Page:Popular Science Monthly Volume 40.djvu/204

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By the Rev. J. W. QUINBY.

ONE of the saddest sights of our civilization is the spectacle of disease and pain which confronts us on every side It is rare indeed to find even an individual perfectly well, to say nothing of families and communities. But why is it?

Barbarians and savages do not so suffer. May it not be in part, because civilized communities do not sufficiently avail themselves of the sanitary influences of the air and light? It is in the hope of helping to answer this question that the following notes of personal experience are herewith given.

A few years ago I read an article in in the Popular Science Monthly which seemed to prove the value of pure air as a preventive of "colds." The theory suggested was that colds may be caused by the loss of a certain equilibrium between the oxygen in the lungs and the carbon in the blood. It is true that this may follow overeating, and so overcharging the blood with food elements; but more frequently, it was thought, the lack of pure air By acting upon this theory almost incredible results were said to have been reached. The writer of the article alluded to claimed that he had easily brought himself into a condition in which It seemed impossible to take cold. He could sit in thin clothing in winter at an open window. The ordinary causes of colds, such as wet feet, overheating, and the like, seemed powerless to produce their usual results.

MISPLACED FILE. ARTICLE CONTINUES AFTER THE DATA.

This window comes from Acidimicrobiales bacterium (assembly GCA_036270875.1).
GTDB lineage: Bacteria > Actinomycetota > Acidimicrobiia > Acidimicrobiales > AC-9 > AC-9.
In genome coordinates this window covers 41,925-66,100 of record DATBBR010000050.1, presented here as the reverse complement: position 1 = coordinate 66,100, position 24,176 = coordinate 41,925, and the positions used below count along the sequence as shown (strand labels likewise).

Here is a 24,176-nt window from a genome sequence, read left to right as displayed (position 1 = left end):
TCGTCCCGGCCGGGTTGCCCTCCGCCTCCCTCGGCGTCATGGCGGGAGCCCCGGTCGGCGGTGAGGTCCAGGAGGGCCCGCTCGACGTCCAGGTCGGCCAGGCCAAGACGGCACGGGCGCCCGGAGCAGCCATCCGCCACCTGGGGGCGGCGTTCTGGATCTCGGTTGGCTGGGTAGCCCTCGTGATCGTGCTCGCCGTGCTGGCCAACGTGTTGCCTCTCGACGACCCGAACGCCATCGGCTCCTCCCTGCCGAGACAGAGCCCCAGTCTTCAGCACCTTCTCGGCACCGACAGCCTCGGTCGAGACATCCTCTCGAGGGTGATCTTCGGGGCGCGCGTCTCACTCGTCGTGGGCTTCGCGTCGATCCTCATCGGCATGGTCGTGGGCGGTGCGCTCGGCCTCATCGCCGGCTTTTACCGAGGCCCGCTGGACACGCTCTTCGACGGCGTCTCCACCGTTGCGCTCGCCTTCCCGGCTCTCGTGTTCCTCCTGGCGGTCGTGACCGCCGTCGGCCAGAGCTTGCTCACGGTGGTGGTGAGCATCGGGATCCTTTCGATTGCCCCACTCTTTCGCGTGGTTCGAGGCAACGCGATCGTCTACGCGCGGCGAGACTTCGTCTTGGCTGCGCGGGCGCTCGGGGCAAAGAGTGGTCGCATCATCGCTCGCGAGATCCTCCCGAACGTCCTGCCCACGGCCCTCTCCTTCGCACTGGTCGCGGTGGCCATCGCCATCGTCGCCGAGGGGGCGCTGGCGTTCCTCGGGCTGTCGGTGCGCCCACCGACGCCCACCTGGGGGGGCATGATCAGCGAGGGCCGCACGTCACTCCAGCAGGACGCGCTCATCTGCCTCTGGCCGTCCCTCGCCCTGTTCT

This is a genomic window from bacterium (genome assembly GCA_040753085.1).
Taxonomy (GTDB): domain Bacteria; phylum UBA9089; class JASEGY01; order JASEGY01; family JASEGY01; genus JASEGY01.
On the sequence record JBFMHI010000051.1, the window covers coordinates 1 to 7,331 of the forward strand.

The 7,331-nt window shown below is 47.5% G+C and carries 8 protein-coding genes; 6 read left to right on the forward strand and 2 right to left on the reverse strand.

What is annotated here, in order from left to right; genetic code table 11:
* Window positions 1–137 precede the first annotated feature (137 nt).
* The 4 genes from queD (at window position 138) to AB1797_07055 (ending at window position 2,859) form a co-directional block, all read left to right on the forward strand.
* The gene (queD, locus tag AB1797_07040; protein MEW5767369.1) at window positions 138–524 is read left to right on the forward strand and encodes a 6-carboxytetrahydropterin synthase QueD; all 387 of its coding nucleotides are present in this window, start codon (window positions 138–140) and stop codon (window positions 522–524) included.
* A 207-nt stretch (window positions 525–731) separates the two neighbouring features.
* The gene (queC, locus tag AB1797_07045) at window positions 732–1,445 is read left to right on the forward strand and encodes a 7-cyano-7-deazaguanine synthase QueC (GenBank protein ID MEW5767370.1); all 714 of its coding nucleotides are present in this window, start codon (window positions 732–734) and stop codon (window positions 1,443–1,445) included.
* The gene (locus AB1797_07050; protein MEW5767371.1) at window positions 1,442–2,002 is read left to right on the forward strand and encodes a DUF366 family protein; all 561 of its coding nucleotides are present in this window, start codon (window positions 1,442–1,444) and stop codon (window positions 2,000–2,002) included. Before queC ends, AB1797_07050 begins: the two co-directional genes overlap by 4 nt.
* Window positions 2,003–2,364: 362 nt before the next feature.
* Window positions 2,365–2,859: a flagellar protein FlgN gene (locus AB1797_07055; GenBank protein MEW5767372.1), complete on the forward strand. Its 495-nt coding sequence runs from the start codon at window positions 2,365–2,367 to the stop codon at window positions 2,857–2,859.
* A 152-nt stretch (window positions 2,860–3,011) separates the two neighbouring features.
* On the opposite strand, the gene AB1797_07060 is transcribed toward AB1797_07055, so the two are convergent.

With these statements in mind, I remembered some curious facts of my own experience in the army in 1862 and 1863. I was not strong, and indeed was hardly fit to be in the army at all. And when I found myself exposed all day long to a steady rain, and at night to the outdoor air, with no fire, no change of clothing, no shelter but a canvas covering open at both ends, through which the rain dripped constantly, it seemed certain that the "death o' cold" so often predicted must surely follow. Why it did not follow was more of a mystery then, however, than it is now. For I was in a place where the art of man no longer excluded one of the prime principles of health. I breathed pure air because I could not help it. During a service of fifteen months, with severe exposures, but fresh air constantly, the same immunity from colds prevailed. I remembered, too, that when I came home from the army the blessing and the curse—at least one of the curses of civil life—came back together. I had comfortable rooms to eat, breathe, and sleep in on the one hand, but very soon colds, sore throats, and related troubles on the other. This was the second count in the argument for pure air.